A new paper – published November 11 in the journal Nature – found that about 9,000 years ago, delicious honey may have sweetened the lives of humans.
Researchers found beeswax chemical residue on pots – which is evidence that Neolithic people used beeswax – but it is uncertain whether they also consumed honey. However, one thing that is certain is that the first bee-human interactions occurred earlier than some thought.
Mélanie Roffet-Salque, study researcher and a postdoctoral researcher in chemistry at the University of Bristol, in the United Kingdom said that farmers across Europe exploited beeswax from the beginning of farming.
Roffet-Salque worked together with Richard Evershed, a biogeochemist at the University of Bristol, on ‘the new history of honeybees’ project in which they examined fragments of pottery for chemical traces of food and other substances.
In their research – that lasted two decades – Roffet-Salque and Evershed managed to analyse about 6,400 shards of pottery. About three dozen of them had beeswax chemical residue.
The researchers noted that Stone Age people may have used beeswax to cook their meals, or to make fuel and cosmetics, and they may also have consumed honey.
The oldest pottery fragment that had beeswax residue dates back to 7000 B.C. in Anatolia or what is nowadays known as Turkey.
Beeswax residues were also found on pottery fragments in Greece (dating back to 5800 B.C. and 3000 B.C.), in north-west Anatolia (5500 B.C.), and the Balkan Peninsula (5500 B.C. and 4500 B.C.). Of the 1,915 Stone Age pottery shards found in the Balkan Peninsula, about 5.5 percent had beeswax traces, according to the researchers.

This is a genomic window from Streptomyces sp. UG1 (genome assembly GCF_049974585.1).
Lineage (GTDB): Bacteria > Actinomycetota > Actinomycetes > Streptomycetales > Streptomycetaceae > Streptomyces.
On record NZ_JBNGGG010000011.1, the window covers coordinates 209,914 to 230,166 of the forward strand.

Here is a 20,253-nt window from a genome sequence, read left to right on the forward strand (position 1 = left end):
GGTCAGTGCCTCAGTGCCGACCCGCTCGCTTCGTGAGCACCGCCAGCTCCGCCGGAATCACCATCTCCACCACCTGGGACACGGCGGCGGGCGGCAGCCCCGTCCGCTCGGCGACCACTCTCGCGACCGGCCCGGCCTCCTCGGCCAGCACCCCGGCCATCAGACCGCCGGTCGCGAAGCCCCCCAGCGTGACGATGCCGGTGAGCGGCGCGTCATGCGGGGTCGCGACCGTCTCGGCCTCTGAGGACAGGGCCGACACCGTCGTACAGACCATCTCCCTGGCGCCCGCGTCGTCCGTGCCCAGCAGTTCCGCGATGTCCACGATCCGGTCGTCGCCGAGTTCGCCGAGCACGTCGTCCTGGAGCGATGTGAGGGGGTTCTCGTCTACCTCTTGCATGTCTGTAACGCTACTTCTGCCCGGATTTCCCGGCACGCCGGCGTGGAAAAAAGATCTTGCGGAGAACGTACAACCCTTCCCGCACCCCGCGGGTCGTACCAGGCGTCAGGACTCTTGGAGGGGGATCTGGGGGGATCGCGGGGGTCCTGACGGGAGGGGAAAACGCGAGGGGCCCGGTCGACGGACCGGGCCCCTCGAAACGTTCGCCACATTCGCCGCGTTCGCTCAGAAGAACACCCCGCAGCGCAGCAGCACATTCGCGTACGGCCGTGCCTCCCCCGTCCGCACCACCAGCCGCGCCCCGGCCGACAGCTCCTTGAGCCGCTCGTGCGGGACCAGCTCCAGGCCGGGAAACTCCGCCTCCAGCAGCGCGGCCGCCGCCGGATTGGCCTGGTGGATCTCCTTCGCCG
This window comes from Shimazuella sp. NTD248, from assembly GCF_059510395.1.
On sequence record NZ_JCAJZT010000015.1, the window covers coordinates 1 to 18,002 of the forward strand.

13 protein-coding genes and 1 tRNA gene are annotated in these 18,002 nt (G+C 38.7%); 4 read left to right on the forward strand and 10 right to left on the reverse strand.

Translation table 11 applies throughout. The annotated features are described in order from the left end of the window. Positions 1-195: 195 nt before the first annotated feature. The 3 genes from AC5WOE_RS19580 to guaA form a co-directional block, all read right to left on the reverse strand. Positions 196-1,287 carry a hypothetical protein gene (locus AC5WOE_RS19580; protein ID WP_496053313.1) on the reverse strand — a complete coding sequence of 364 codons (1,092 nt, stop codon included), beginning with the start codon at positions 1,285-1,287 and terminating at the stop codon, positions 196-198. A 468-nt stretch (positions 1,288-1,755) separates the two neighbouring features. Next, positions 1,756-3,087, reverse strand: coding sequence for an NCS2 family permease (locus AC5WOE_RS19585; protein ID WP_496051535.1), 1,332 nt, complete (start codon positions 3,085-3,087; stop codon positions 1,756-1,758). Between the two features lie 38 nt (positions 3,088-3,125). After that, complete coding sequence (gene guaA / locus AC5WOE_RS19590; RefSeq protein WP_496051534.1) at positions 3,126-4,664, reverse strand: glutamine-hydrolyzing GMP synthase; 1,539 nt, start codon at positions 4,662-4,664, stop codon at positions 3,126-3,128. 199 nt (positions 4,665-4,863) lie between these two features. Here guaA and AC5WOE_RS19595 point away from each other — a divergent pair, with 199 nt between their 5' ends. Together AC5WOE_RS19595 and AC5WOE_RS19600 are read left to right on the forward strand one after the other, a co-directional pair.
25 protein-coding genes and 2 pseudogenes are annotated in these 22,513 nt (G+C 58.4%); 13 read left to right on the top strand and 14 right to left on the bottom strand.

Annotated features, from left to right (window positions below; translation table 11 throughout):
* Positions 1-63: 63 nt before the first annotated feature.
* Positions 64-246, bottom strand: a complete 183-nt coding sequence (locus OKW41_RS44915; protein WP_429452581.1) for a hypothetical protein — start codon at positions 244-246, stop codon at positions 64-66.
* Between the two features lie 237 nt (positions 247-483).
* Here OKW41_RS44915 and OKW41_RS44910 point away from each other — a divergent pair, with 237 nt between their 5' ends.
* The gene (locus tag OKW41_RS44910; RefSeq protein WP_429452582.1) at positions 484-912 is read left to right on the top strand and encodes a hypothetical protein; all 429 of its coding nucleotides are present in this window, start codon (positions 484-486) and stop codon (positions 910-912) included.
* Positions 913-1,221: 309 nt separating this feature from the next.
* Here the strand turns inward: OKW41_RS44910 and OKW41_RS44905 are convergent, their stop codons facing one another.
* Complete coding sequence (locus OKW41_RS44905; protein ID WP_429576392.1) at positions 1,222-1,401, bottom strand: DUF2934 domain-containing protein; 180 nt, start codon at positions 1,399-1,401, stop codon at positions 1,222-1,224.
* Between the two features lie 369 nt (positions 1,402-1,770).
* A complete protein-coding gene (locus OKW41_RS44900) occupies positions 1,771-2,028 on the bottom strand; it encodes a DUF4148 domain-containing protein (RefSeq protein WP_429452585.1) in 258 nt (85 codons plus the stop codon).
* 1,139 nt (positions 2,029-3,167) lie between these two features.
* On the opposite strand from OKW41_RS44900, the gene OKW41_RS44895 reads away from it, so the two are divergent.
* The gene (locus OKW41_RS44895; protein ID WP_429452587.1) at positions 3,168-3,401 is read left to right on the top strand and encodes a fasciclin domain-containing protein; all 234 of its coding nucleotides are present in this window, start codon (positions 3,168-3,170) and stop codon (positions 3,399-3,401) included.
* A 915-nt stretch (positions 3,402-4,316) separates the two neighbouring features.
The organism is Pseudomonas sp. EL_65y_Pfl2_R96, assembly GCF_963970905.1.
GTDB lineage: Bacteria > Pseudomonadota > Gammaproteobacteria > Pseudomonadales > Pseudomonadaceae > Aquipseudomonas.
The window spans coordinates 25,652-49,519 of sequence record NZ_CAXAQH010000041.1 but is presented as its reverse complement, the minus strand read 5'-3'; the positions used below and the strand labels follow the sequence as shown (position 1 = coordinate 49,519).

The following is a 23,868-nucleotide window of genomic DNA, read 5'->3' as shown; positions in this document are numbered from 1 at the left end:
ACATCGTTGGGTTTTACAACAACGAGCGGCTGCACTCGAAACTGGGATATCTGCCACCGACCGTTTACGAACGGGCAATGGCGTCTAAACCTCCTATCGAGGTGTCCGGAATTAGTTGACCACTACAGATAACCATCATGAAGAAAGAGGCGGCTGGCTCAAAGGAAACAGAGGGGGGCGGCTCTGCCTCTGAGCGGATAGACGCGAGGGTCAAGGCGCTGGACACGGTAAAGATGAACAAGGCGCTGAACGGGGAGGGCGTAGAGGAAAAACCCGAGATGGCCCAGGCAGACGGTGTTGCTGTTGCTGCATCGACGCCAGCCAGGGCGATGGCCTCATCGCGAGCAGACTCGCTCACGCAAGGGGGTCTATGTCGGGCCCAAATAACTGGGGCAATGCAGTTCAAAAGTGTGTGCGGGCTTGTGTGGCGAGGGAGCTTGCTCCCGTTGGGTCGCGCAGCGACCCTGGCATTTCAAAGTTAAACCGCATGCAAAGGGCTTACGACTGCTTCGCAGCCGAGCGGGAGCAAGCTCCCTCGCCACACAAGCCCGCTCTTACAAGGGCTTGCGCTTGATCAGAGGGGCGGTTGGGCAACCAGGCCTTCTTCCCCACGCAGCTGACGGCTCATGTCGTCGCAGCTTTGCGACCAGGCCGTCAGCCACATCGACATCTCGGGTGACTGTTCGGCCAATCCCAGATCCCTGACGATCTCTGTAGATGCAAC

In what is modern-day Germany and Austria, people living in the Stone Age used bee products in 5500 B.C. In France, bee products were used in the second half of the fifth millennium B.C.
Roffet-Salque said that above 57 degrees latitude they found no chemical residue of beeswax in pot pieces. They analyzed about 1,000 pottery fragments from Scotland and Scandinavia and found no evidence for beeswax, only animal fats. It is possible that in prehistoric times, honeybees could not survive in very cold weather.
Researchers are not sure whether Stone Age people were also beekeeper, or were only collecting the beeswax and honey from wild hives.
In 2010, archaeologists found 3000-year-old clay beehives in Israel, and a mural on an Egyptian tomb that dates back to 2400 B.C. also depicts beekeepers and hives.
Image Source: thespiritscience